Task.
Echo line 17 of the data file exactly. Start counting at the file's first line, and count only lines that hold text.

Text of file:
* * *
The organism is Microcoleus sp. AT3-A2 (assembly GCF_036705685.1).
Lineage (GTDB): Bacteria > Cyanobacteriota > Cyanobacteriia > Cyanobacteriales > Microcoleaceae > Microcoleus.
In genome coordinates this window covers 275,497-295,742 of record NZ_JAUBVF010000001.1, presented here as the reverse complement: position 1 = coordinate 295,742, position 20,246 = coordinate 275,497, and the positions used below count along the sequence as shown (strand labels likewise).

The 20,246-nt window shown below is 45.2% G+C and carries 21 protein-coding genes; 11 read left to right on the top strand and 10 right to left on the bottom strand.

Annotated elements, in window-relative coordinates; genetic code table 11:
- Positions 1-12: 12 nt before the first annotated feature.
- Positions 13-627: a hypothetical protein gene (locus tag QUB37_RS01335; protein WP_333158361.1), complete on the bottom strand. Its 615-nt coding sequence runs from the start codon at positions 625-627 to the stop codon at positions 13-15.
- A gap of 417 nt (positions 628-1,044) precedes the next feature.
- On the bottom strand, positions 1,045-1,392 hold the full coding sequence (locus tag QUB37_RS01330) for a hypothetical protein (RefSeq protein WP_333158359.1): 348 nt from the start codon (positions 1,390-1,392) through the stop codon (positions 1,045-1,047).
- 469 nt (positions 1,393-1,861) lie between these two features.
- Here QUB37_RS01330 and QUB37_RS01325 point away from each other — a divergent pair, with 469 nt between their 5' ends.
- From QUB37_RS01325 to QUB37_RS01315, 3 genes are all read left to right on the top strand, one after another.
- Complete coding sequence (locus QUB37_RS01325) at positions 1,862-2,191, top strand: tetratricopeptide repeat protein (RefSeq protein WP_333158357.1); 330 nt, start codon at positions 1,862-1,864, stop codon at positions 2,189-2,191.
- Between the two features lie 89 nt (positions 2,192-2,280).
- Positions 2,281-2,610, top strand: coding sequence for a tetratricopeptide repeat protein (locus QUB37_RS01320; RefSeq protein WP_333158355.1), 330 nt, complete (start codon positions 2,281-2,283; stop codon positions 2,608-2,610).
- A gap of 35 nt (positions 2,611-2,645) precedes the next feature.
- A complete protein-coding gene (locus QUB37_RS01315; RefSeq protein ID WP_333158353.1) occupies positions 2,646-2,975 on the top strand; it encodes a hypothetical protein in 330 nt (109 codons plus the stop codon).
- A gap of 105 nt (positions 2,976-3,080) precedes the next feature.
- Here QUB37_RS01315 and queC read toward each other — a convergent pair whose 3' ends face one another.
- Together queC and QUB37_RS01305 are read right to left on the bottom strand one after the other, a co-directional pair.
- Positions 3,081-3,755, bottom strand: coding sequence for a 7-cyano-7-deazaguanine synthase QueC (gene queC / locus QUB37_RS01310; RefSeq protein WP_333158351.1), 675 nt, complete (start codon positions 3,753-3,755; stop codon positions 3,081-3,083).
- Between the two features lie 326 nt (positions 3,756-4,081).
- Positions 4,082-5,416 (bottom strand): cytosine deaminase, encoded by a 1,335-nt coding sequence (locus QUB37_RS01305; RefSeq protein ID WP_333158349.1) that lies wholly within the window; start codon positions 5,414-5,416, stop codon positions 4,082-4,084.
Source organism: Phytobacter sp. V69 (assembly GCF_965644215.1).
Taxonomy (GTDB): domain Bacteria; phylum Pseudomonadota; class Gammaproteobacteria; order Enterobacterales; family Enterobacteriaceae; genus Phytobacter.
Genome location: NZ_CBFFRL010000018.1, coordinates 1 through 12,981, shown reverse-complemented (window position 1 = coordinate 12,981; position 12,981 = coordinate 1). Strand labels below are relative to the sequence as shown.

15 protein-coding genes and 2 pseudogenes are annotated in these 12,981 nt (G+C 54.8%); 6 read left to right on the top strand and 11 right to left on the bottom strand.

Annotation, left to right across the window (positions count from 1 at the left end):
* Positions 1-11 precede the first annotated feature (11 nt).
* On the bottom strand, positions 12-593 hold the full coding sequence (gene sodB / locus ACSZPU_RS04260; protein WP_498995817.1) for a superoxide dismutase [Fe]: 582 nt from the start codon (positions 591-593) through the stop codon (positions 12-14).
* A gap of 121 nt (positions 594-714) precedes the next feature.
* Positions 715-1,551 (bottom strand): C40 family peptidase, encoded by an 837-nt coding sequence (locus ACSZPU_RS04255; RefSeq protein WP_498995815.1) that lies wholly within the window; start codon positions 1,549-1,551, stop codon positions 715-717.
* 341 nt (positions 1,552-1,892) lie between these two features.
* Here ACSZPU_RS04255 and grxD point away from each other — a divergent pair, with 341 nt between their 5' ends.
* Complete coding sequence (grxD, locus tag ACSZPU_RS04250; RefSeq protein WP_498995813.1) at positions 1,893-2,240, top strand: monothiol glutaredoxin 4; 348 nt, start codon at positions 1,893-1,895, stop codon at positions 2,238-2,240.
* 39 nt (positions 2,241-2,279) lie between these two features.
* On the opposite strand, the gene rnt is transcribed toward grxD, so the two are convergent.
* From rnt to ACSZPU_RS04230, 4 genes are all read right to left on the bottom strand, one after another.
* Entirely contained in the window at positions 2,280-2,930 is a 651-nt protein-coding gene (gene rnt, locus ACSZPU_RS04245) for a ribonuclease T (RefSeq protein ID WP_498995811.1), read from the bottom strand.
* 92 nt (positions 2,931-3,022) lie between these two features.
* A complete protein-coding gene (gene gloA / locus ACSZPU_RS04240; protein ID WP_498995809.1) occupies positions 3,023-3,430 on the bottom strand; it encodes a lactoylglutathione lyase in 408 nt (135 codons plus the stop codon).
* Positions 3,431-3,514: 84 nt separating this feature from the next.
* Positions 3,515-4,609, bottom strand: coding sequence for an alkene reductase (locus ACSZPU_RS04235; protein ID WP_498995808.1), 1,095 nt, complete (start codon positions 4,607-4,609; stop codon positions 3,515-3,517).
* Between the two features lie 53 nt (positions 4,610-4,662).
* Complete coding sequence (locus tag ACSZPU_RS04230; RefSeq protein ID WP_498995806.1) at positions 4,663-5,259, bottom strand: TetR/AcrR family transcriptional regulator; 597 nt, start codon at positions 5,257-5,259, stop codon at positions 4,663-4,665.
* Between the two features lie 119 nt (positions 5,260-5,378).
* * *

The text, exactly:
- A complete protein-coding gene (locus QUB37_RS01315; RefSeq protein ID WP_333158353.1) occupies positions 2,646-2,975 on the top strand; it encodes a hypothetical protein in 330 nt (109 codons plus the stop codon).